The United States Department of Transportation (DOT) tentatively approved the formation of a joint venture between Hawaiian Airlines (HA, Honolulu) and JAL - Japan Airlines (JL, Tokyo Haneda) but denied the carriers' request for antitrust immunity.

"The decision... is based upon the Department's tentative findings that the proposed commercial agreements are not adverse to the public interest because they would not substantially reduce competition, but that antitrust immunity (ATI) is not required by the public interest because, as currently structured, the agreements would not offer consumers any more benefits than they would be likely to obtain through ordinary commercial cooperation without ATI," the DOT said.

The Department said that the partnership as such is unlikely to distort competition on the Hawaii-Japan market and as such, it will not be "adverse to the public interest".

According to the ch-aviation capacities module, JAL and Hawaiian have a combined market share of 50.6% by capacity between Japan and Hawaii. Star Alliance and JV partners United Airlines and ANA - All Nippon Airways have a combined share of 25.9% by capacity, while Delta Air Lines together with Korean Air have a 16.5% market share. AirAsia X also serves the market with a 7% market share.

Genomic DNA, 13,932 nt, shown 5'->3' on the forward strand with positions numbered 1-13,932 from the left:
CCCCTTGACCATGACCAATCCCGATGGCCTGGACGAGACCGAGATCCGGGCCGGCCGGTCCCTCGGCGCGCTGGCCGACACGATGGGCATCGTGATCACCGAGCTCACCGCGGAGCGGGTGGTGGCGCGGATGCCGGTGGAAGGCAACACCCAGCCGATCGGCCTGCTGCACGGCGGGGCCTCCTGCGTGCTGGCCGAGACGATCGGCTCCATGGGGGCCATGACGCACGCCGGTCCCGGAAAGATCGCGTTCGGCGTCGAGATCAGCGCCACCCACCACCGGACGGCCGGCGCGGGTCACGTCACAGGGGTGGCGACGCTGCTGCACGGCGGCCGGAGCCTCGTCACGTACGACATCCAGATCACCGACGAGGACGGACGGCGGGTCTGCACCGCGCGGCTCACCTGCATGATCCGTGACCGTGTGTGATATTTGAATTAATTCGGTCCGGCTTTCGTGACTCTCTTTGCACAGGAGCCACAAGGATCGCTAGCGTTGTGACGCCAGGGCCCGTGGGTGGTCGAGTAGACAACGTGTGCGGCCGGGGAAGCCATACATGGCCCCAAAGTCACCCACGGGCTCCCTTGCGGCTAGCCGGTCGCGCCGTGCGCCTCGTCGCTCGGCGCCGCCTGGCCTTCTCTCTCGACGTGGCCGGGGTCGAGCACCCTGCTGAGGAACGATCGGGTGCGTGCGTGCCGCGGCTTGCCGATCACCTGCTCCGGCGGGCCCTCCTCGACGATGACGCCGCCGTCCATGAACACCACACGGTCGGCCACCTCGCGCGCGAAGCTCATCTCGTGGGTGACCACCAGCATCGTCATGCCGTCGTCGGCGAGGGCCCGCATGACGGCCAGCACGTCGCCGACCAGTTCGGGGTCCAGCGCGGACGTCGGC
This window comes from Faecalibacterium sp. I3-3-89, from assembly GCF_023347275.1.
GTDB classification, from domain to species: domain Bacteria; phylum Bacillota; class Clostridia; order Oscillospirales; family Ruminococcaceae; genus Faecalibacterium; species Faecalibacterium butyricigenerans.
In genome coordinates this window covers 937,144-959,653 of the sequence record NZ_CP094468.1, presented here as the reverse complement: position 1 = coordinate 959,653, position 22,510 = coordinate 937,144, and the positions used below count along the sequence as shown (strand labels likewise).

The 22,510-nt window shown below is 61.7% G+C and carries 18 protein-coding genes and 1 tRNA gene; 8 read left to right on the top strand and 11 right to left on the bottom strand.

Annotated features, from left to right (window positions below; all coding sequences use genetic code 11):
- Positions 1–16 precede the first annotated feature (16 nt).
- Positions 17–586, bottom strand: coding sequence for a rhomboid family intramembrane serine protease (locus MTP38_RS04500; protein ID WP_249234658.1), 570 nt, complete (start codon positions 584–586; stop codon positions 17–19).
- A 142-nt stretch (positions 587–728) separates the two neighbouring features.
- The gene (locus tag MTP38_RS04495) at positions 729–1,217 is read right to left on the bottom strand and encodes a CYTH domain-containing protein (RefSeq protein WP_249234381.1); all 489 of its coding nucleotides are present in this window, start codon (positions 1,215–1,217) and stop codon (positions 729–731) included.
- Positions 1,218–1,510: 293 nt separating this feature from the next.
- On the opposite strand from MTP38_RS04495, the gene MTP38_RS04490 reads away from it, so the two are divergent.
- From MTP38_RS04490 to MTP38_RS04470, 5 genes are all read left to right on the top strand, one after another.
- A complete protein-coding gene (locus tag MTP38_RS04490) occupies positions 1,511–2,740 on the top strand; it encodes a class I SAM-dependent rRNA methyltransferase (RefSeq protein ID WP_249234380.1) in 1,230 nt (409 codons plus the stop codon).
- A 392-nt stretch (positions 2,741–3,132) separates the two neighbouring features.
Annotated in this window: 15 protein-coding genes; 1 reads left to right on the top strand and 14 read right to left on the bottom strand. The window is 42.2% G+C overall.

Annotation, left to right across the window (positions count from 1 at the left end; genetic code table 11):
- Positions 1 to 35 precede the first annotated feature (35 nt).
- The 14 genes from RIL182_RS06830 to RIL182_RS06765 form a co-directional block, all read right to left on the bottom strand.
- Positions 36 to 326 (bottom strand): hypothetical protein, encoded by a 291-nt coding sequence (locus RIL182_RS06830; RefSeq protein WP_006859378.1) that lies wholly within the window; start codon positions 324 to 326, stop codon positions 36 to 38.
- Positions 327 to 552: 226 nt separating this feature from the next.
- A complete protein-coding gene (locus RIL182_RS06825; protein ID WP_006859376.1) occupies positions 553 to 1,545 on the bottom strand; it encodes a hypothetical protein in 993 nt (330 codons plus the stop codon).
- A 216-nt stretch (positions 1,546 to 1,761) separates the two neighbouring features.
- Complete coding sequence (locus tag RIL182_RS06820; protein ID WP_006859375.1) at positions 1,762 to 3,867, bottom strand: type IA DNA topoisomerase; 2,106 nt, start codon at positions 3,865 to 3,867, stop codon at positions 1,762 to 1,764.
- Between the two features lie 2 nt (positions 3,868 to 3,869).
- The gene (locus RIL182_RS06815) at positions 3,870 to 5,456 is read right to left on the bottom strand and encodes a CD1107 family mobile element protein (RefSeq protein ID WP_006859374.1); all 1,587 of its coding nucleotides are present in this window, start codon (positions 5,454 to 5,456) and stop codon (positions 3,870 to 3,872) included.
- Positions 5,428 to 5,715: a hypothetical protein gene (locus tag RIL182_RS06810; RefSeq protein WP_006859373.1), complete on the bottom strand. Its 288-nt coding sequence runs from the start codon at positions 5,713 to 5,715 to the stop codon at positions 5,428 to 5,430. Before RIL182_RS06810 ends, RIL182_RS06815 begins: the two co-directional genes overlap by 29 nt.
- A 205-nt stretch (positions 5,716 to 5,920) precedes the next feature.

However, the DOT underlined that the granting of an ATI requires a higher burden of proof than a JV.

"We only grant the antitrust immunity to the extent necessary for the parties to go forward with the transaction. Based on our review of the evidence, we tentatively conclude that the Joint Applicants have not demonstrated that the enhanced public benefits they describe require ATI; rather, the evidence shows that those benefits could be achieved through additional investments in the alliance relationship they already have," the DOT said.

In particular, the DOT pointed out that Hawaiian has been adding capacity to Japan even without the ATI, while JAL has been more conservative even in its strategic plans. The Department also said that the applicants failed to demonstrate additional benefits of an ATI compared in terms of codeshare and scheduling coordination in comparison to what is permissible without an ATI.

"The Joint Applicants still have a number of activities they could pursue within their existing commercial relationship that could offer public benefits. Based upon the facts, the proposed JV is not likely to offer substantially more benefits versus the status quo," the DOT concluded.

The carriers said they will "carefully review the preliminary decision", calling it "discouraging".

"We continue to believe the proposed joint venture has the potential to bring additional travel choices and benefits to our mutual customers," JAL said in a statement for Cirium.

All parties have until October 17 to submit answers to the show cause order issued by the DOT.